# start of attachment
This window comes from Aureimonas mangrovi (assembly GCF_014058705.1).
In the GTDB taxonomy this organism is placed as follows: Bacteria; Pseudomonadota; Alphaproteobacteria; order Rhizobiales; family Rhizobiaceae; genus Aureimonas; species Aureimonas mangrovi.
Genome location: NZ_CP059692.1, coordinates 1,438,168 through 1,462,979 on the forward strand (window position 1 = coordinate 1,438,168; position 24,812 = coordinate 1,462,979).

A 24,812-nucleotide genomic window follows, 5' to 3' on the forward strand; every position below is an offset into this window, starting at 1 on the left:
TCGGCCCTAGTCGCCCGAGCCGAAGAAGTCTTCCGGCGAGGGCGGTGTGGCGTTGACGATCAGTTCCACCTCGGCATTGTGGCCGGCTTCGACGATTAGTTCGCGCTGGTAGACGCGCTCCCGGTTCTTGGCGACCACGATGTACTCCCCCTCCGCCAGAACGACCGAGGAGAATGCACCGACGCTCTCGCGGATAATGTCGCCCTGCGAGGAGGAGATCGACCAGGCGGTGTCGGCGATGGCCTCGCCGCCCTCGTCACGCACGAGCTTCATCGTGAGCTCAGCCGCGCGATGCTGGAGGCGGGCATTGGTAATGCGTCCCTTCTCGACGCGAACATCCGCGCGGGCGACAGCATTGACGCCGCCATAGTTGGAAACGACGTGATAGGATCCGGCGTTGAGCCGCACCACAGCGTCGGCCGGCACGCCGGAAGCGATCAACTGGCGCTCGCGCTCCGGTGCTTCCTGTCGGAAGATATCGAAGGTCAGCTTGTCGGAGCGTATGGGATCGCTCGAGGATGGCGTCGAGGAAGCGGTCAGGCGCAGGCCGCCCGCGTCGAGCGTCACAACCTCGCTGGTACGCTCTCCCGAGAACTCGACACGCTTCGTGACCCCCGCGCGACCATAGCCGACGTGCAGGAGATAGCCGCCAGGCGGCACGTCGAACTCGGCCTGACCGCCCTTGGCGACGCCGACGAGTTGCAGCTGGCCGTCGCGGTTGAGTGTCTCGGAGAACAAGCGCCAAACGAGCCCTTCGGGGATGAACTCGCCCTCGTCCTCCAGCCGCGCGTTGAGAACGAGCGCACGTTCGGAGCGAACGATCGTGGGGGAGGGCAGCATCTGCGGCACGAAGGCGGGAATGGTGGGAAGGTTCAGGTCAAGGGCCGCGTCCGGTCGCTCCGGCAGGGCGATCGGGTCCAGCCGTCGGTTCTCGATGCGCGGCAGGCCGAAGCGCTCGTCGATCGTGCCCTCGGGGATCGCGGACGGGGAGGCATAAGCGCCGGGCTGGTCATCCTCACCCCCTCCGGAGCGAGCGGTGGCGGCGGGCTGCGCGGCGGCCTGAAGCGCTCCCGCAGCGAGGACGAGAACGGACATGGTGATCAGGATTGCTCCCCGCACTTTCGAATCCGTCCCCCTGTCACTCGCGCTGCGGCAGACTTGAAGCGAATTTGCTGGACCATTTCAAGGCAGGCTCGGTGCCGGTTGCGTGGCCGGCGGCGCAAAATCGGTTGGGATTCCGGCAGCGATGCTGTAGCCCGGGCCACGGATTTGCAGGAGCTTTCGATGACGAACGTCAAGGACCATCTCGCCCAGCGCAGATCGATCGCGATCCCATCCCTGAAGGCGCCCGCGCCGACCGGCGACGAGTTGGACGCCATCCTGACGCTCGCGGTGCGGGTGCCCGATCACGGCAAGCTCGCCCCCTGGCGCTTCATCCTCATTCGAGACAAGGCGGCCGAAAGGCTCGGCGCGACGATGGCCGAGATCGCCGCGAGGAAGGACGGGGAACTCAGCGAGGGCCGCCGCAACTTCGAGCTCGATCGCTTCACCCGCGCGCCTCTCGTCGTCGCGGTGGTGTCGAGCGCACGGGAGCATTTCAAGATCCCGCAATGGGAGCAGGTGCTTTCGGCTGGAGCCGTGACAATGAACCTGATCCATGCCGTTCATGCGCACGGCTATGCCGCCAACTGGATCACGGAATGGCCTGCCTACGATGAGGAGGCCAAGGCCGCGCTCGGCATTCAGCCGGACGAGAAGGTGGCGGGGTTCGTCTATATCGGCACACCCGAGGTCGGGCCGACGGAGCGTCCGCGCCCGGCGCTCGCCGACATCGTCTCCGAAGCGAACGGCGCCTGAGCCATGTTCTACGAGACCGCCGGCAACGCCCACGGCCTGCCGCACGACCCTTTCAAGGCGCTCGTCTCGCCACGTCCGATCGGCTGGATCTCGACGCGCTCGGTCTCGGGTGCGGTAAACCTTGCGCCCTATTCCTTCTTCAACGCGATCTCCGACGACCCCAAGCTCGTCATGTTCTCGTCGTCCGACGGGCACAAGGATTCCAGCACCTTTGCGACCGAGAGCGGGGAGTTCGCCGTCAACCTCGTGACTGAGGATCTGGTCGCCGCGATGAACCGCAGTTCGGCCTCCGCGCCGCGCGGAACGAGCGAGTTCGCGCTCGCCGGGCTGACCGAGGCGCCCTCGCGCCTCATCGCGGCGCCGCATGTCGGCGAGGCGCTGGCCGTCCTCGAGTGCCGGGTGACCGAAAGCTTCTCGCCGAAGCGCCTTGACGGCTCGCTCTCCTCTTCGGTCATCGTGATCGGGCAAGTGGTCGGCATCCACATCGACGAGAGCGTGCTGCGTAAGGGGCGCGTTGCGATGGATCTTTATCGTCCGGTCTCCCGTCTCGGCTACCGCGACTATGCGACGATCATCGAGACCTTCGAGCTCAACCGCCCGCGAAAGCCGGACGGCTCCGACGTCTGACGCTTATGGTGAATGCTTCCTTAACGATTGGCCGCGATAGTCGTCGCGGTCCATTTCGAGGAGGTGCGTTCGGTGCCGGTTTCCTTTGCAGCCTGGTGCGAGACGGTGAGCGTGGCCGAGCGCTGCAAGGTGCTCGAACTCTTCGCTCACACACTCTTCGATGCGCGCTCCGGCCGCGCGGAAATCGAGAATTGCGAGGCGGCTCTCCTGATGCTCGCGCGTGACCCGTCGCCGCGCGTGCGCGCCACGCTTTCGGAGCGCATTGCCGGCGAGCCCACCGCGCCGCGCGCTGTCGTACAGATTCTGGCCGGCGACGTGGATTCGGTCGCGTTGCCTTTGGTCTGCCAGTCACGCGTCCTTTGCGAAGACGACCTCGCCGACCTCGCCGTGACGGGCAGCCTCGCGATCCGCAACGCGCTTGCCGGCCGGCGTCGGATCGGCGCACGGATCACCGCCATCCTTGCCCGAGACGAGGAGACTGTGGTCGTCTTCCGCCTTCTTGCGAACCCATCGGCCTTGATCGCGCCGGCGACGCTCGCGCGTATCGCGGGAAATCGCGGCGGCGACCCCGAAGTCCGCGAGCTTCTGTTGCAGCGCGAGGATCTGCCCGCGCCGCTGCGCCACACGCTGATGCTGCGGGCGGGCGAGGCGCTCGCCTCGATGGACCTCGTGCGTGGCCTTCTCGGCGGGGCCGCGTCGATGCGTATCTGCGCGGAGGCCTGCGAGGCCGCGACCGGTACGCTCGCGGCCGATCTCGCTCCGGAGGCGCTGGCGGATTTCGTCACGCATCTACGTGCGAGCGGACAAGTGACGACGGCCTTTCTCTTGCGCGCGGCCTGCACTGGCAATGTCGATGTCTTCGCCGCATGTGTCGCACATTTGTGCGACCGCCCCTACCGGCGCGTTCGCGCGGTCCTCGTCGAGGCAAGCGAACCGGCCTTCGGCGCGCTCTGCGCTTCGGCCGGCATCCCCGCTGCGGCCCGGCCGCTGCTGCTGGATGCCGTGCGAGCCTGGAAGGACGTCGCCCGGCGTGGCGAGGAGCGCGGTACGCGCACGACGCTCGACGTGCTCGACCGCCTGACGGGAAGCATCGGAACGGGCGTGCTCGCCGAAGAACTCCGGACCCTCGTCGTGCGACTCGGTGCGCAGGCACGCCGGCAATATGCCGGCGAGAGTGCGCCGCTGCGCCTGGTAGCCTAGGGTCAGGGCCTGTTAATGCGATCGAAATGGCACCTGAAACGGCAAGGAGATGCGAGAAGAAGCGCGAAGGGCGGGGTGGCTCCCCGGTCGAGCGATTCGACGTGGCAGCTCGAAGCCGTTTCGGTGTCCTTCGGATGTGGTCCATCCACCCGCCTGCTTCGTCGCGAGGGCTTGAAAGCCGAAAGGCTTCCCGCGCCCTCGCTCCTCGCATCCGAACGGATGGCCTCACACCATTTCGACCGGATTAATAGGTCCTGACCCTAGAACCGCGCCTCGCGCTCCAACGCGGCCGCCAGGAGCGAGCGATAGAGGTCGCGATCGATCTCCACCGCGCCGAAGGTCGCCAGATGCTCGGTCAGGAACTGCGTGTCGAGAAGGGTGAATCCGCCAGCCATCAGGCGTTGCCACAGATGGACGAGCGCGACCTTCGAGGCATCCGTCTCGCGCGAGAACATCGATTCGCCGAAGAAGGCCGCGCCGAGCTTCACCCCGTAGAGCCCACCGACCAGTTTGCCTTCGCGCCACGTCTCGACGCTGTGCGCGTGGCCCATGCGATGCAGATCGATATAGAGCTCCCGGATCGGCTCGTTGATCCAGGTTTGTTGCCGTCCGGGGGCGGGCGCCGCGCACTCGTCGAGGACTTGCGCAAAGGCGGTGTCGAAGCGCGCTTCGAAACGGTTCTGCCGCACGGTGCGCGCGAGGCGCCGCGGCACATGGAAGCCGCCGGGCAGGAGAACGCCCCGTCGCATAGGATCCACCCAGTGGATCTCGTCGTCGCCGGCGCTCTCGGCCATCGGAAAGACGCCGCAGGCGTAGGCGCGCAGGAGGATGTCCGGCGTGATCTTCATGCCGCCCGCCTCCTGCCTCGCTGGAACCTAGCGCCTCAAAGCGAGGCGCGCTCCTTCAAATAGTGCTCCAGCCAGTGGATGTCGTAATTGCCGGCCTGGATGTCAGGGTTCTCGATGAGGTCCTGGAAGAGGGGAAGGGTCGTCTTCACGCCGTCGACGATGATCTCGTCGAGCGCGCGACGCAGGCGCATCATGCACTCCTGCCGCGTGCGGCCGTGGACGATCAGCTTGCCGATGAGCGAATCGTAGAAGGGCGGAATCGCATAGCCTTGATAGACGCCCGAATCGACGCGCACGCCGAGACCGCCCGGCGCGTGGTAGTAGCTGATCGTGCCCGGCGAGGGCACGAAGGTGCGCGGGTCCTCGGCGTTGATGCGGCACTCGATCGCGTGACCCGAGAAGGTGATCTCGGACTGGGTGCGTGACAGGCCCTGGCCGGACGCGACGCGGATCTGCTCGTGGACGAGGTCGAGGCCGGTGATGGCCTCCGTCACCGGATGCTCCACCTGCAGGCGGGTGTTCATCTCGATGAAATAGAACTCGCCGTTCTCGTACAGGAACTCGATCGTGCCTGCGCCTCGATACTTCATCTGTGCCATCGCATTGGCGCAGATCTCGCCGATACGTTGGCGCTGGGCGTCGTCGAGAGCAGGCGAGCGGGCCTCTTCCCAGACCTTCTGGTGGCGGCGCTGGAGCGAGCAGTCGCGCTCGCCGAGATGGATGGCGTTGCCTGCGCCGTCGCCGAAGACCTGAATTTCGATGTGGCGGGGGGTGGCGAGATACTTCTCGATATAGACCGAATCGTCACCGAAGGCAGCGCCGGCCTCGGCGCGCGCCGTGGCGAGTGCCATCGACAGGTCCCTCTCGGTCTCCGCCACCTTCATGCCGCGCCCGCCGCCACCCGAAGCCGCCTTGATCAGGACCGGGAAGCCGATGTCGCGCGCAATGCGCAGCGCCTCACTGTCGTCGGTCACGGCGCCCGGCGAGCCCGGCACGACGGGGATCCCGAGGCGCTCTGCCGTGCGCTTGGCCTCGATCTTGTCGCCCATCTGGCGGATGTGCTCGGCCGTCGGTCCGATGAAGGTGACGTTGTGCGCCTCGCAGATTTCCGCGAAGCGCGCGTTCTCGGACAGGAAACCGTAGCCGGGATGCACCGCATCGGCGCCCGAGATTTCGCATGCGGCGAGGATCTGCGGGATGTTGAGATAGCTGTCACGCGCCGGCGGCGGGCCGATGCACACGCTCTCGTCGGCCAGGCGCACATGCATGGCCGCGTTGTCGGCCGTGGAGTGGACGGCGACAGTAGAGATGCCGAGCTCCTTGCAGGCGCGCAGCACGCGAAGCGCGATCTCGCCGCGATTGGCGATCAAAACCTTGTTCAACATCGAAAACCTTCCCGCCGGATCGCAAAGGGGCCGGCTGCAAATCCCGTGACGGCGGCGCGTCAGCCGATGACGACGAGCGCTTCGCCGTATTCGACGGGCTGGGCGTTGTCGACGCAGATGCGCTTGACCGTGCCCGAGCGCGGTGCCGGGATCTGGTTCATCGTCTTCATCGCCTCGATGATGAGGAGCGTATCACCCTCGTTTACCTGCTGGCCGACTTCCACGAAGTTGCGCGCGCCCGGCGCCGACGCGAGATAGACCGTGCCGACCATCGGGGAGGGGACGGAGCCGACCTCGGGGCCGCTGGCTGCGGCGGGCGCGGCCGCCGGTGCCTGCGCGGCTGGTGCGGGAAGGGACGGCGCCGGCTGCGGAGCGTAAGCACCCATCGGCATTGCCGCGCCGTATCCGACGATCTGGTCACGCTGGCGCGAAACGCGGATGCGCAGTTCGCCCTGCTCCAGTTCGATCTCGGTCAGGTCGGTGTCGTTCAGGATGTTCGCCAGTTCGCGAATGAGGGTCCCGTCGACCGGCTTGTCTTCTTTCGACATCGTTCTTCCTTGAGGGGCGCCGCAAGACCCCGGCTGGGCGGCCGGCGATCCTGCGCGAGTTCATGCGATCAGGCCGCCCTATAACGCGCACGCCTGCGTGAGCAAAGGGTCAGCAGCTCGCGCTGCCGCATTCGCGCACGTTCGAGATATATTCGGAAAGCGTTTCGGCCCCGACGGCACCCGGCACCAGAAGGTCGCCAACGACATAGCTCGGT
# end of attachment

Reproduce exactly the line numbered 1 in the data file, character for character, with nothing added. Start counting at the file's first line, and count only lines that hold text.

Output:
This window comes from Aureimonas mangrovi (assembly GCF_014058705.1).